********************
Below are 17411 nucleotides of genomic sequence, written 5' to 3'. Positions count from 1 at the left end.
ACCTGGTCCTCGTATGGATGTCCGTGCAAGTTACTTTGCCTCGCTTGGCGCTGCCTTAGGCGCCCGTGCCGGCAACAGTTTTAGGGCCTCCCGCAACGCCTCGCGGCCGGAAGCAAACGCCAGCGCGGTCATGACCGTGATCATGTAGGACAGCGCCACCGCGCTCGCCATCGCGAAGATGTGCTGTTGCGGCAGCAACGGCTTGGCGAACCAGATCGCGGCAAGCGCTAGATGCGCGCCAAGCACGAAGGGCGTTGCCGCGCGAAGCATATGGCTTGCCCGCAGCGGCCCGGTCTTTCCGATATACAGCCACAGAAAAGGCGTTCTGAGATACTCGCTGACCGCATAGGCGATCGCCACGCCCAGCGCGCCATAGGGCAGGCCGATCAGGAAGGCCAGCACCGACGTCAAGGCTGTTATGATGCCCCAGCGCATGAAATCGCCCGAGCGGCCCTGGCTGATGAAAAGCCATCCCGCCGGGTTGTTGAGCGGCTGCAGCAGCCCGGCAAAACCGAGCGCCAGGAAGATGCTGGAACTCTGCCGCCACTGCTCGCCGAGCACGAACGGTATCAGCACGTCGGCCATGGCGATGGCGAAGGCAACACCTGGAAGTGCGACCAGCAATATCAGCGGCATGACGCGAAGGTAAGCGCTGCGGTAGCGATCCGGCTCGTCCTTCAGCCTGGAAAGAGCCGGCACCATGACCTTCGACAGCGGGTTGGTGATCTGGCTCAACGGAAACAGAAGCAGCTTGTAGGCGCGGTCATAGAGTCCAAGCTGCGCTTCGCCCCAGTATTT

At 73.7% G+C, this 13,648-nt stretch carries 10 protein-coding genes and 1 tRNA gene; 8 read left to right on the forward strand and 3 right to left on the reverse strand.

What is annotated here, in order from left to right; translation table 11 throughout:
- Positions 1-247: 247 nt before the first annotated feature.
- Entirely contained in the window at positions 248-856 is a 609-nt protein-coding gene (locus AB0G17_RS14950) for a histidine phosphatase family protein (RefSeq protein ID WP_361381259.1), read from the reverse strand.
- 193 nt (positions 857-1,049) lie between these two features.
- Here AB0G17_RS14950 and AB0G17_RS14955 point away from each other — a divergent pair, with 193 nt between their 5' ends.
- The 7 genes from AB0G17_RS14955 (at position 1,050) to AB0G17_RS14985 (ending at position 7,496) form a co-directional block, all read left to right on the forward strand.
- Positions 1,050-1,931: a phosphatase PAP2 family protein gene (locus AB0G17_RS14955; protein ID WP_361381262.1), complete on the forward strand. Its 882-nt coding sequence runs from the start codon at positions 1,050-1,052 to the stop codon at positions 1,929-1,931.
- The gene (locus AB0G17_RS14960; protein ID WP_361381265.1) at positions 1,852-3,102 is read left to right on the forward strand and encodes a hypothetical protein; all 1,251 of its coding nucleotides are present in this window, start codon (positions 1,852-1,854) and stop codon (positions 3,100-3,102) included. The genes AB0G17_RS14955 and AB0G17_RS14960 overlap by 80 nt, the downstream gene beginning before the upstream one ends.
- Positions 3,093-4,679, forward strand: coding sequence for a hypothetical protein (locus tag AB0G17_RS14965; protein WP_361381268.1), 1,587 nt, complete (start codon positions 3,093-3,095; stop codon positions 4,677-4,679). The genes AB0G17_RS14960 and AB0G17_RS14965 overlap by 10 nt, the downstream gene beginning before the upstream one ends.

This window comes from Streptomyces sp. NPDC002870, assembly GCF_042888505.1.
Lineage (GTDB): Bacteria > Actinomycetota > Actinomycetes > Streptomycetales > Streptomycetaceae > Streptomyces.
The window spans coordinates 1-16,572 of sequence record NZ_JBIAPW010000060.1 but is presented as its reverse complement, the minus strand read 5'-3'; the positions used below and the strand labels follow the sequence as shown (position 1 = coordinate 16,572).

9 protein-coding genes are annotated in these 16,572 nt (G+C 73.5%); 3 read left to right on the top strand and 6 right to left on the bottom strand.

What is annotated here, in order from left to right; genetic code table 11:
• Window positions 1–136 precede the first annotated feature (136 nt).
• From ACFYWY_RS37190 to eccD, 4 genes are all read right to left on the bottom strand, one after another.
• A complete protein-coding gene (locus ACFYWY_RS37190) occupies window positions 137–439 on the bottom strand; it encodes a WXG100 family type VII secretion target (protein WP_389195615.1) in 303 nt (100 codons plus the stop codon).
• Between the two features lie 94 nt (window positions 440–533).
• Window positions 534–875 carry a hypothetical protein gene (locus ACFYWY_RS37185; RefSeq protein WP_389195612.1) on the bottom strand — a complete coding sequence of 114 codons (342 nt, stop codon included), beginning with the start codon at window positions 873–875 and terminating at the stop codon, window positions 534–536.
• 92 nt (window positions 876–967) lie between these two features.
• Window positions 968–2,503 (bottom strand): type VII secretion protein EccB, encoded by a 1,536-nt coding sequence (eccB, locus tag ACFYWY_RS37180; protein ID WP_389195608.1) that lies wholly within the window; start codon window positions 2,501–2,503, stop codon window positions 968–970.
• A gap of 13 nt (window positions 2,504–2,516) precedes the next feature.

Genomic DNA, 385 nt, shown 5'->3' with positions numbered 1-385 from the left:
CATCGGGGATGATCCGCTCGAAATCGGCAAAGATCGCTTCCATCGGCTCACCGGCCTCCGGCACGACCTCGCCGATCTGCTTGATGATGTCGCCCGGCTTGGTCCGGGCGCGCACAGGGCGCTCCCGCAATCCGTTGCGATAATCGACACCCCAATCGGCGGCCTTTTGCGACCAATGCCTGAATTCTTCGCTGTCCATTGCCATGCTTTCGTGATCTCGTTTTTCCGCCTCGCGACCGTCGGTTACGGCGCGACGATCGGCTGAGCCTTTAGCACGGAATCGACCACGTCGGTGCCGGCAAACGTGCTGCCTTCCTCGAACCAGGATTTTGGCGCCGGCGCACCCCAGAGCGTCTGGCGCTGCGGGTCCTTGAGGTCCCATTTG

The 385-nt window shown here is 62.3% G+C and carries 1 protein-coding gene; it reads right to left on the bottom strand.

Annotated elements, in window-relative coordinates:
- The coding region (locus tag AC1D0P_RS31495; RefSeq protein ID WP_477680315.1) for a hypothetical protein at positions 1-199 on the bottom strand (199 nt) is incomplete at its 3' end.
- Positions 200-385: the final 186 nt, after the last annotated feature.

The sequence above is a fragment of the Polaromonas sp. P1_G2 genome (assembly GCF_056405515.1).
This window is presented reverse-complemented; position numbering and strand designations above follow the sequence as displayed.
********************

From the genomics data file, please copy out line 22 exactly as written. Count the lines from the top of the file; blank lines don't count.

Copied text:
• Window positions 534–875 carry a hypothetical protein gene (locus ACFYWY_RS37185; RefSeq protein WP_389195612.1) on the bottom strand — a complete coding sequence of 114 codons (342 nt, stop codon included), beginning with the start codon at window positions 873–875 and terminating at the stop codon, window positions 534–536.